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Gastroenterology. 2006 Jan;130(1):179-87.

Gene expression patterns that correlate with hepatitis C and early progression to fibrosis in liver transplant recipients.

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  • 1Department of Microbiology, School of Medicine, University of Washington, Seattle, Washington 98195-8070, USA.

Abstract

BACKGROUND & AIMS:

Liver transplant recipients infected with hepatitis C virus (HCV) develop recurrent hepatitis soon after transplantation and, in some cases, progress to fibrosis within the first 2 years. Our goals were to identify molecular processes influencing the liver disease progression and to find potential gene markers of early fibrosis.

METHODS:

We performed gene expression profiling on serial liver biopsy specimens obtained from 13 (11 infected and 2 uninfected) transplant recipients within the first year after transplantation at 0, 3, 6, and 12 months. The data were compared with clinical observations and with a gene expression database obtained for 55 nontransplant HCV-infected and uninfected liver samples.

RESULTS:

We identified several specific gene expression patterns. The first pattern was unique for the transplant recipients regardless of their infection status. The corresponding genes encoded stress response proteins and blood proteins involved in coagulation that were differentially expressed in response to posttransplantation graft recovery. The second pattern was specific to HCV-infected samples and included up-regulation of genes encoding components of the interferon-mediated antiviral response and immune system (antigen presentation, cytotoxic response). This up-regulation pattern was absent or suppressed in the patients who developed early fibrosis, indicating that the disease progression might result from an impaired liver response to infection. Finally, we identified gene expression patterns that were specific for 12-month biopsy specimens in all 4 HCV-infected patients who developed early fibrosis.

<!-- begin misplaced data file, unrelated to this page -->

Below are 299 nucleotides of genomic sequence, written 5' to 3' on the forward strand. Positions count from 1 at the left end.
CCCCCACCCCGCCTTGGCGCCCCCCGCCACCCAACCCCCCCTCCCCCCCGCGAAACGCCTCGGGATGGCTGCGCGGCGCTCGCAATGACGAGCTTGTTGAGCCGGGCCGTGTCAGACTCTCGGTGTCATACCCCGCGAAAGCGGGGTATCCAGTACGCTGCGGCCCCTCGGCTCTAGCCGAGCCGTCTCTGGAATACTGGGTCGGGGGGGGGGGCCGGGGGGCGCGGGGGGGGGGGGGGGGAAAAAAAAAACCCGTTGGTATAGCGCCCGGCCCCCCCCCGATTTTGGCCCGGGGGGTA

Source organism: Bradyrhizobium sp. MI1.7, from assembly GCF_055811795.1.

CONCLUSIONS:

The identified gene expression patterns may prove useful for diagnostic and prognostic applications in HCV-infected patients, including predicting early progression to fibrosis.

PMID:
16401481
[PubMed - indexed for MEDLINE]
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